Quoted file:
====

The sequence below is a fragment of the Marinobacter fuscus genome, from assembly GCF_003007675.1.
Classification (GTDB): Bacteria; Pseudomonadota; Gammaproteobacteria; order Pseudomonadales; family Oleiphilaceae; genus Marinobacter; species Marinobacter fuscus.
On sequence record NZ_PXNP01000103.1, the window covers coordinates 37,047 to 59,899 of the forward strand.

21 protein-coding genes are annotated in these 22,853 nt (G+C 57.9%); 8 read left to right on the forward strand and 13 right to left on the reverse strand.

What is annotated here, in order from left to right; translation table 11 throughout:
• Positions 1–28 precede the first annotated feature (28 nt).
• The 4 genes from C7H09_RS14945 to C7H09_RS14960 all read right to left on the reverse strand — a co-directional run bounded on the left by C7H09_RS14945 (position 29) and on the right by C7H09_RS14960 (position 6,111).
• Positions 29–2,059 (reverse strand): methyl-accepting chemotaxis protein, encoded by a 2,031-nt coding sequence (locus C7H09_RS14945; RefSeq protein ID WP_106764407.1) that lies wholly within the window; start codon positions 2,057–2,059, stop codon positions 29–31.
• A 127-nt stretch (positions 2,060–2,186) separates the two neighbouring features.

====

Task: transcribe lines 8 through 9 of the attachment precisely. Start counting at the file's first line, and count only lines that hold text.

• Positions 29–2,059 (reverse strand): methyl-accepting chemotaxis protein, encoded by a 2,031-nt coding sequence (locus C7H09_RS14945; RefSeq protein ID WP_106764407.1) that lies wholly within the window; start codon positions 2,057–2,059, stop codon positions 29–31.
• A 127-nt stretch (positions 2,060–2,186) separates the two neighbouring features.